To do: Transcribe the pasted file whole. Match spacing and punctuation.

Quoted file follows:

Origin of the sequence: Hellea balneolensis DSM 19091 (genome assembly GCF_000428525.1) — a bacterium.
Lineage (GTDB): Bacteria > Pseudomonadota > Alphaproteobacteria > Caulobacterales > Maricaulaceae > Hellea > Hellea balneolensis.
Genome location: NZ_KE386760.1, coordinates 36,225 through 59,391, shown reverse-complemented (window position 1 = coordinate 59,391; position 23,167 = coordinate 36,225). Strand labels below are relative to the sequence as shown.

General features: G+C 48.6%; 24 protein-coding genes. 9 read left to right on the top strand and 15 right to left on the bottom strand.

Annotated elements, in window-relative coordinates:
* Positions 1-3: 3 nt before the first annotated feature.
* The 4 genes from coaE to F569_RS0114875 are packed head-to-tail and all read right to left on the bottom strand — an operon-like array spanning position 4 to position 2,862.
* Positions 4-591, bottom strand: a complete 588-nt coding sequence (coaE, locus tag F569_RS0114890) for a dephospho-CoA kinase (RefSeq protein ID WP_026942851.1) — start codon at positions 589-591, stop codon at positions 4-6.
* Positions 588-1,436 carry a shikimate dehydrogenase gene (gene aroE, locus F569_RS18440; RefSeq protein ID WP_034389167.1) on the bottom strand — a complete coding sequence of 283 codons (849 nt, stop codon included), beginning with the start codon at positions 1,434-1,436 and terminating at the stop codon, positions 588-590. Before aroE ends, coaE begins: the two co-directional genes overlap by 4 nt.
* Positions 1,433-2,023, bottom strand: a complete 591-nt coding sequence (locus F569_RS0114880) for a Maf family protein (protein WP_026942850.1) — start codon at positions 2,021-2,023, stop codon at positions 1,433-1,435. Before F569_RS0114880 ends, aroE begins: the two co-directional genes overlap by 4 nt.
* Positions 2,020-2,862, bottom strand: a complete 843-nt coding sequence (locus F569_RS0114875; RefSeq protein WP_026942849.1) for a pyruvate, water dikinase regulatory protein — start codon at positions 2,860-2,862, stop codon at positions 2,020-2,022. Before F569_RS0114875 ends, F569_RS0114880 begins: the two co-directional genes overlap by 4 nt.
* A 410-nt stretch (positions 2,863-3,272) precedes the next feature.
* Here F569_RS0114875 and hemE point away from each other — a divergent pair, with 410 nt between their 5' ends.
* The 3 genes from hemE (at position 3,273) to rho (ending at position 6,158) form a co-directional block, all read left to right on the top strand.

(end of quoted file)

Origin of the sequence: Hellea balneolensis DSM 19091 (genome assembly GCF_000428525.1) — a bacterium.
Lineage (GTDB): Bacteria > Pseudomonadota > Alphaproteobacteria > Caulobacterales > Maricaulaceae > Hellea > Hellea balneolensis.
Genome location: NZ_KE386760.1, coordinates 36,225 through 59,391, shown reverse-complemented (window position 1 = coordinate 59,391; position 23,167 = coordinate 36,225). Strand labels below are relative to the sequence as shown.

General features: G+C 48.6%; 24 protein-coding genes. 9 read left to right on the top strand and 15 right to left on the bottom strand.

Annotated elements, in window-relative coordinates:
* Positions 1-3: 3 nt before the first annotated feature.
* The 4 genes from coaE to F569_RS0114875 are packed head-to-tail and all read right to left on the bottom strand — an operon-like array spanning position 4 to position 2,862.
* Positions 4-591, bottom strand: a complete 588-nt coding sequence (coaE, locus tag F569_RS0114890) for a dephospho-CoA kinase (RefSeq protein ID WP_026942851.1) — start codon at positions 589-591, stop codon at positions 4-6.
* Positions 588-1,436 carry a shikimate dehydrogenase gene (gene aroE, locus F569_RS18440; RefSeq protein ID WP_034389167.1) on the bottom strand — a complete coding sequence of 283 codons (849 nt, stop codon included), beginning with the start codon at positions 1,434-1,436 and terminating at the stop codon, positions 588-590. Before aroE ends, coaE begins: the two co-directional genes overlap by 4 nt.
* Positions 1,433-2,023, bottom strand: a complete 591-nt coding sequence (locus F569_RS0114880) for a Maf family protein (protein WP_026942850.1) — start codon at positions 2,021-2,023, stop codon at positions 1,433-1,435. Before F569_RS0114880 ends, aroE begins: the two co-directional genes overlap by 4 nt.
* Positions 2,020-2,862, bottom strand: a complete 843-nt coding sequence (locus F569_RS0114875; RefSeq protein WP_026942849.1) for a pyruvate, water dikinase regulatory protein — start codon at positions 2,860-2,862, stop codon at positions 2,020-2,022. Before F569_RS0114875 ends, F569_RS0114880 begins: the two co-directional genes overlap by 4 nt.
* A 410-nt stretch (positions 2,863-3,272) precedes the next feature.
* Here F569_RS0114875 and hemE point away from each other — a divergent pair, with 410 nt between their 5' ends.
* The 3 genes from hemE (at position 3,273) to rho (ending at position 6,158) form a co-directional block, all read left to right on the top strand.